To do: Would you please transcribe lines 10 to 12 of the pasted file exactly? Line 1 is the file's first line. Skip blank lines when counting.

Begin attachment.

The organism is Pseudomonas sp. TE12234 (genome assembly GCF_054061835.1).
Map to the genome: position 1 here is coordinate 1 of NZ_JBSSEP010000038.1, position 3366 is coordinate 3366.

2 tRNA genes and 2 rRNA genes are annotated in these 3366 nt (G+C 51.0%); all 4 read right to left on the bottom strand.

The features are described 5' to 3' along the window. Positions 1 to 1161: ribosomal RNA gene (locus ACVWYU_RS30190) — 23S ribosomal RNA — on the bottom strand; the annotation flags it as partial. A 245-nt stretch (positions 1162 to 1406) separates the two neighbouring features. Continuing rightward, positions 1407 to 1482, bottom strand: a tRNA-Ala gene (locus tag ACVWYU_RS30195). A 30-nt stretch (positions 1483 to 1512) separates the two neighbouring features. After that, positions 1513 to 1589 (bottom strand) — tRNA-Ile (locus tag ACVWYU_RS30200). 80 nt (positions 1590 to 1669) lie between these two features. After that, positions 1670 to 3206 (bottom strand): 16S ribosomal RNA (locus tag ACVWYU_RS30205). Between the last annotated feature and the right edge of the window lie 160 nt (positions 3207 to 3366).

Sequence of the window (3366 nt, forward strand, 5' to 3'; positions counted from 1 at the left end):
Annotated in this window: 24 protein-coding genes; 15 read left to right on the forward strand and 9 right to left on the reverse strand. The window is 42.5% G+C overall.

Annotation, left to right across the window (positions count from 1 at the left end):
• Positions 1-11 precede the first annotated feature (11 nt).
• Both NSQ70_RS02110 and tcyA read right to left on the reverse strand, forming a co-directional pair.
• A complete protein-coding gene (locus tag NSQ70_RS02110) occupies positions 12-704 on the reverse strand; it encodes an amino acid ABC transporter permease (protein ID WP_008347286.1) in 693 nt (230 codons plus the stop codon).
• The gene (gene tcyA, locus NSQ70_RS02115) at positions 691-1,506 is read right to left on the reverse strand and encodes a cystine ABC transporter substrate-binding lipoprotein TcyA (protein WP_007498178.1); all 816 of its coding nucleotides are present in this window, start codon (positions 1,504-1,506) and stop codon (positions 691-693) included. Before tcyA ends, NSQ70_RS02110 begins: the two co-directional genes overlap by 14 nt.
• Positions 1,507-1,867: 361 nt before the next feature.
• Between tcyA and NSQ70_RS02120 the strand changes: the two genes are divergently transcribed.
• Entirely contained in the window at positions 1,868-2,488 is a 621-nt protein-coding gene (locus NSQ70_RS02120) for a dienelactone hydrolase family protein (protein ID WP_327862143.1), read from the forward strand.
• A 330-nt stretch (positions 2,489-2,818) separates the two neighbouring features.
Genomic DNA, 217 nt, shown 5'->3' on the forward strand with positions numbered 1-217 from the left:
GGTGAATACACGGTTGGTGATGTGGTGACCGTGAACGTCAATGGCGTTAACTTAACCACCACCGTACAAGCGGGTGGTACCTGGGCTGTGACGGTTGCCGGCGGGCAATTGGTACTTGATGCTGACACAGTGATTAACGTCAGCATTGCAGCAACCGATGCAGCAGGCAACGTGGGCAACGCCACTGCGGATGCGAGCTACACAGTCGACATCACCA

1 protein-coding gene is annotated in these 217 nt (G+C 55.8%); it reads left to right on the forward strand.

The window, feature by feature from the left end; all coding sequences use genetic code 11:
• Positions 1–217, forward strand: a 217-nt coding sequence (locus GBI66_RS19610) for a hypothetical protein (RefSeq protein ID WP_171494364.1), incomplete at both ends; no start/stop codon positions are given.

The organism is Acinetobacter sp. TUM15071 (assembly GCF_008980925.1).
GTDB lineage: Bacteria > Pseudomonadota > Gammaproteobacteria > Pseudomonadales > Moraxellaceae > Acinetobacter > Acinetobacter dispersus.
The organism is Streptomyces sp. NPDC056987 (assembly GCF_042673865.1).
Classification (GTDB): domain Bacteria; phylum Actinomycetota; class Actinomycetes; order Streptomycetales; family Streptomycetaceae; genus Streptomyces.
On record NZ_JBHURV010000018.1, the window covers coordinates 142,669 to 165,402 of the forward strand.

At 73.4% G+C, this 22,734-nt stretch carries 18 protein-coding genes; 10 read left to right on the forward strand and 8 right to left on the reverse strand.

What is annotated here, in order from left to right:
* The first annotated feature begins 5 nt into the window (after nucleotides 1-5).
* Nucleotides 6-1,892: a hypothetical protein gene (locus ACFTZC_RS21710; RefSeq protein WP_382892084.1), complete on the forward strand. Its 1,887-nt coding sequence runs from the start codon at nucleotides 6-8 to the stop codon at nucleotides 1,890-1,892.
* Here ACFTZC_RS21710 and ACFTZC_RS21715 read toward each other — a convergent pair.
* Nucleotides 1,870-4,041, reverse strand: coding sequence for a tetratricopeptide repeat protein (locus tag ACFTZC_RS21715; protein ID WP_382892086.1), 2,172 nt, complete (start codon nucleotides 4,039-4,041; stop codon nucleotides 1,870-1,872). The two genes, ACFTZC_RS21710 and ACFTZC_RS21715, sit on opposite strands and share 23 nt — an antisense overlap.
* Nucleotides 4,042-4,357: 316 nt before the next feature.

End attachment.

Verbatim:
• A complete protein-coding gene (locus tag NSQ70_RS02110) occupies positions 12-704 on the reverse strand; it encodes an amino acid ABC transporter permease (protein ID WP_008347286.1) in 693 nt (230 codons plus the stop codon).
• The gene (gene tcyA, locus NSQ70_RS02115) at positions 691-1,506 is read right to left on the reverse strand and encodes a cystine ABC transporter substrate-binding lipoprotein TcyA (protein WP_007498178.1); all 816 of its coding nucleotides are present in this window, start codon (positions 1,504-1,506) and stop codon (positions 691-693) included. Before tcyA ends, NSQ70_RS02110 begins: the two co-directional genes overlap by 14 nt.
• Positions 1,507-1,867: 361 nt before the next feature.